May 08, 2016

Former Hezbollah chief: ‘Tehran is only investing in Lebanon’s Shia to serve its own interests’

Former secretary-general of Hezbollah Sheikh Subhi al-Tufayli

BEIRUT - Subhi al-Tufayli served as the first secretary-general of Hezbollah from 1989-91, al­though the group was very different then compared to now under Sayyed Hassan Nasral­lah. Since leaving the group in 1992, Tufayli has become an increasingly vocal critic of it, particularly over its perceived subordination to Tehran.

The Arab Weekly met with Tu­fayli at his home in Ain Bourday, a small village in the Bekaa valley not far from Baalbek. For Tufayli, who says he remains committed to the interests of Lebanon’s Shias, it is not a question of his leaving the group but rather of Hezbollah leav­ing him behind. “We wanted a party of openness but Hezbollah became one of the most closed-off parties,” he said.

Hezbollah has become an increas­ingly strong presence in Lebanon’s political scene, to the point that it is able to influence foreign policy and relations with other countries.

Commenting on the recent ten­sions between Beirut and Riyadh, Tufayli said he was more surprised by Saudi Arabia’s decision to pro­vide the Lebanese Army with es­sential military assistance than its subsequent decision to halt that aid in protest over the Lebanese govern­ment’s failure to endorse Arab and Islamic condemnation of attacks on Saudi Arabia’s diplomatic missions in Iran.

“The army’s decision-making be­longs to Hezbollah. The army must follow wherever Hezbollah leads,” he said.

Hezbollah bills itself as the sole defender of Lebanon’s Shias but this is a label that Tufayli disputes. “Leb­anon’s Shias do not all belong to one flock,” he said. Although the former Hezbollah chief confirmed that the group is using various social, cul­tural and economic pressures, seek­ing to ensure that Lebanon’s Shias remain in their corner, however re­luctantly.

He warned that Hezbollah’s do­mestic and regional opponents were playing into the group’s hands by acting as if it were truly the sole rep­resentative of Lebanon’s Shias, fail­ing to pay attention or provide sup­port to voices of dissent within the Shia community.

Tufayli said he was referring in particular to the Resistance and Development Bloc, an electoral al­liance between Hezbollah and Amal Movement during Lebanon’s 2005 elections. Other Shia political par­ties or politicians who objected to the new Shia political makeup were ignored, he said.

Iran exploited perceived fears about Shias’ place and role in Leba­nese politics, Tufayli said, adding that this resulted in the complex and sectarian political outlook that dominates Lebanese politics. “Now, each sect has its supporter,” he said. “This has become something nor­mal in Lebanon but, of course, it is wrong.

“Tehran is only investing in Leba­non’s Shia to serve its own inter­ests.”

Tufayli accused domestic and re­gional parties of working to ensure that “there is no voice within Leba­non’s Shia community that is not tied to Iran”, adding that this com­plicates the political scene at a time when Lebanon seems no closer to electing a new president than it did two years ago.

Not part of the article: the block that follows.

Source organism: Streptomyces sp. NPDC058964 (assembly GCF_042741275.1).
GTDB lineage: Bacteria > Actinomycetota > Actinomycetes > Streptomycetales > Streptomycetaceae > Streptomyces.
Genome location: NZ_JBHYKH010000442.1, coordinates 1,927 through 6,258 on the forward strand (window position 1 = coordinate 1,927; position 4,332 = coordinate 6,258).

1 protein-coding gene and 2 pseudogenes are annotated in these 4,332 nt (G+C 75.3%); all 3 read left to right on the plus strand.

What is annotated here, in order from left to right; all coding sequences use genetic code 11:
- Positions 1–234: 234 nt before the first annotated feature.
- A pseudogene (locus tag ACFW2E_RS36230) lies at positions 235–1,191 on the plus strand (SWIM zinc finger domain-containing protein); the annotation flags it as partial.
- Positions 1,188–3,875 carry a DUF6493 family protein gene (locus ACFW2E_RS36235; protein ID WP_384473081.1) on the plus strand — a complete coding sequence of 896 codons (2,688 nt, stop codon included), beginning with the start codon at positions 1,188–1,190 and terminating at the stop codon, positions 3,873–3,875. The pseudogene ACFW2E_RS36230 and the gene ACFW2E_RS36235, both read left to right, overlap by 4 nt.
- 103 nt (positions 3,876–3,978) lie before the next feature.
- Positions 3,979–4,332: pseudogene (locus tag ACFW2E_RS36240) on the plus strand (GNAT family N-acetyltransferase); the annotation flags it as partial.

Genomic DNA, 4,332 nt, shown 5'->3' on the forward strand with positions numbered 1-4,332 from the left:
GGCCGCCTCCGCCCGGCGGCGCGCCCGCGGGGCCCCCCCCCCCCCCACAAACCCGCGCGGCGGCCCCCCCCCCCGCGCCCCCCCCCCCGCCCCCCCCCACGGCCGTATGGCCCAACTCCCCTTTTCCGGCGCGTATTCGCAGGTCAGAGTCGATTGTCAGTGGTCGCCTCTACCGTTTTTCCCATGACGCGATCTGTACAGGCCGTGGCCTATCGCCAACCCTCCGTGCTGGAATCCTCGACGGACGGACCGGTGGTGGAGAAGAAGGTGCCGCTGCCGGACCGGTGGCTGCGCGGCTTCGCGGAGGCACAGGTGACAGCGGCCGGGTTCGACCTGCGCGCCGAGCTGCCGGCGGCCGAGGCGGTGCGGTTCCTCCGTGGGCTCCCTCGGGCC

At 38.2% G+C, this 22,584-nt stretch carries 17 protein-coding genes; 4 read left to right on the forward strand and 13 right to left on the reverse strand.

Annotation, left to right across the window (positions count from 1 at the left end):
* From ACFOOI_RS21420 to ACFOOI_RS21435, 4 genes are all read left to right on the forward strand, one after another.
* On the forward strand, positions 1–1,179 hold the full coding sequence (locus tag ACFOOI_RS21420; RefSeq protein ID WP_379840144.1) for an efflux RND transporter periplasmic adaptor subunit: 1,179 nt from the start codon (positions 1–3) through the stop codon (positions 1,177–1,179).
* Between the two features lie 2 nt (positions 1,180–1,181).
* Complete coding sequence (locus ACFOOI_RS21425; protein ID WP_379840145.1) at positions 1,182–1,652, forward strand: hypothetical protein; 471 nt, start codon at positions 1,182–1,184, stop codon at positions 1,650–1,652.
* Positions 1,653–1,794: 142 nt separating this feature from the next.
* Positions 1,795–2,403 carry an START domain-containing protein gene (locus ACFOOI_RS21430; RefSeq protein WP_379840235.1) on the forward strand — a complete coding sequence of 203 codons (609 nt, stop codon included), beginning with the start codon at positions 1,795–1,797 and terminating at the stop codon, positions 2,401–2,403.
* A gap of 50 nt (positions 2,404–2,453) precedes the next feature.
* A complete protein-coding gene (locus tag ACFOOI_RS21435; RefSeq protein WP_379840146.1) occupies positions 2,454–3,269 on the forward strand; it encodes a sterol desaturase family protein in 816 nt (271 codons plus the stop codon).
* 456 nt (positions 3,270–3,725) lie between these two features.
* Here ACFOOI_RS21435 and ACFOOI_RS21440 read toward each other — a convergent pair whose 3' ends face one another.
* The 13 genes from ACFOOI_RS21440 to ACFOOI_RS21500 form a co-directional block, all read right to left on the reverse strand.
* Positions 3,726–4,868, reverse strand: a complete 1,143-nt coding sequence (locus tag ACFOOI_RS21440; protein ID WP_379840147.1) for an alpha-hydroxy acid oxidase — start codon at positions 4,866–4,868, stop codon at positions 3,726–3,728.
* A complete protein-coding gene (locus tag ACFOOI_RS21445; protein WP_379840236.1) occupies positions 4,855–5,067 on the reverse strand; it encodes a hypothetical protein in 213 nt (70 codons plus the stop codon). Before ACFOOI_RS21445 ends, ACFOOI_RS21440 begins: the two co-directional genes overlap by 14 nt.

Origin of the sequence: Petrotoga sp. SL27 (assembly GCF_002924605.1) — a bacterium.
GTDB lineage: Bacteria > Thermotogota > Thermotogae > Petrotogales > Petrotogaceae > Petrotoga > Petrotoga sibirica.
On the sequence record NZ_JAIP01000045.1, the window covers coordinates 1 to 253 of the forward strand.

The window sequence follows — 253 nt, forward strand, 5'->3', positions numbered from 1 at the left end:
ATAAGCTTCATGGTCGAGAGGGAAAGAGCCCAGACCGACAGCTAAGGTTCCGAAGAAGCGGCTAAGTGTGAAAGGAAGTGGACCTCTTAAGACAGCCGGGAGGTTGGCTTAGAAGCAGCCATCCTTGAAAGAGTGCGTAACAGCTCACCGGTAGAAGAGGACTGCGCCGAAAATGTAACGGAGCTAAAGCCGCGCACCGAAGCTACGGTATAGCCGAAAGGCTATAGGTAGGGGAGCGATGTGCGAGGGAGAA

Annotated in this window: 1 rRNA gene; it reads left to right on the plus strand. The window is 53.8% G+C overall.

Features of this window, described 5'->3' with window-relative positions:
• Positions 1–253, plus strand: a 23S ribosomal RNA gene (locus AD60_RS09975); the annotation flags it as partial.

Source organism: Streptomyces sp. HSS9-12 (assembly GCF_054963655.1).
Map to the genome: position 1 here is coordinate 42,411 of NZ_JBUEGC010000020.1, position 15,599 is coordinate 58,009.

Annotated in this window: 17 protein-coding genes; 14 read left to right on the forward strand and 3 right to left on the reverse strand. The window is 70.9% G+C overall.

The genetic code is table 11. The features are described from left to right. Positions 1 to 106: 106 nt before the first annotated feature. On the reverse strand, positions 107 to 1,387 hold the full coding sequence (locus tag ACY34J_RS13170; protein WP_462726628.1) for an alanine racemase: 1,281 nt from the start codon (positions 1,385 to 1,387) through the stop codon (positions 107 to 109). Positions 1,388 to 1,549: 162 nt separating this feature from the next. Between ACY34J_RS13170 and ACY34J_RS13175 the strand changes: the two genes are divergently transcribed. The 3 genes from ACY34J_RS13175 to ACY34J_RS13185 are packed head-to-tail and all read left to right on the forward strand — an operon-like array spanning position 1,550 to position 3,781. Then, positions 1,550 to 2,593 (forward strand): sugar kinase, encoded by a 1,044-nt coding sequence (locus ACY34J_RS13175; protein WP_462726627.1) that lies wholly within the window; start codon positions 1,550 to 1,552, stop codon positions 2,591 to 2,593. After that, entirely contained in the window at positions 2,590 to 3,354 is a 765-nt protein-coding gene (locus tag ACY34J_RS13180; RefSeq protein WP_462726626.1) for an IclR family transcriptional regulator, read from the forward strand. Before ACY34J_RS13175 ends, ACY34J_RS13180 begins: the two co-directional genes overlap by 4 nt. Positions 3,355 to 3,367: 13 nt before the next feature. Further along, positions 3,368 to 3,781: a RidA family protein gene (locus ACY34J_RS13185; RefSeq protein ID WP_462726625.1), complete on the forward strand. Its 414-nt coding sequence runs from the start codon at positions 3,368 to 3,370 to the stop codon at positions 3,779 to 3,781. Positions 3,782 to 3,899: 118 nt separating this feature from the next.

Lebanon has been without a presi­dent for nearly two years. The initial competition had been between Free Patriotic Movement leader Michel Aoun and Lebanese Forces leader Samir Geagea, although Geagea has subsequently endorsed Aoun, who is a member of the Hezbollah-led March 8 alliance.

“Who paid General Aoun to move towards Hezbollah? Who caused Geagea to ally with Aoun? Why has former Justice minister [Ashraf Rifi] become a persona non grata after refusing to endorse the mockery surrounding Michel Samaha’s inno­cence? Whose interests are served by all this?” Tufayli asked. “This only serves Iran’s interests.”

Rifi resigned as Justice minister in February in protest over former In­formation minister Michel Samaha being released on bail after serving just eight months of a four-and-a-half-year prison sentence after be­ing convicted of smuggling explo­sives from Syria into Lebanon and planning attacks. Samaha has close ties to both Hezbollah and the Assad regime.

Commenting on Hezbollah’s on­going involvement in the Syrian conflict, and the spillover into Leba­non, Tufayli said: “The Shia mood in Lebanon is opposed to the Syrian regime and it already tasted 29 years of bitterness when the Damascus re­gime ruled over Lebanon.”

He criticised Hezbollah for being a “partner in the killing of the Syrian people”, saying that the Hezbollah leadership was aware that its in­volvement in Syria was unpopular, but is continuing this regardless.

As for fear-mongering about Sun­ni extremists and takfirists, this is a front to retroactively justify Hezbol­lah’s involvement in Syria. “When Hezbollah first began fighting in Syr­ia, there was no Islamic State (ISIS) or al-Nusra Front,” he pointed out.

Tufayli called on Lebanon’s Shias not to believe that Iran has their best interests at heart, stressing that Teh­ran is concerned only about itself. He called on the group’s fighters to leave Syria, particularly after Rus­sia’s military intervention, which began in September 2015, turned the conflict into a proxy war.

“Let me say clearly that anybody who is fighting alongside the Rus­sians [in Syria] is a Russian agent who is fighting and dying in a con­flict that has nothing to do with them. Any Hezbollah fighter who dies in Syria is shedding his blood in a wider American-Russian conflict,” Tufayli said.

Dismissing claims that Hezbollah is fighting ISIS and other Islamist groups, he asked: “If you claim to be fighting ISIS, then why are you in Al- Zabadani, Aleppo and Idlib, where there is no ISIS?”

The former Hezbollah chief con­cluded: “What we are seeing today will one day be judged as one of the most shameful periods in Shia histo­ry and we will curse what happened during this period.”

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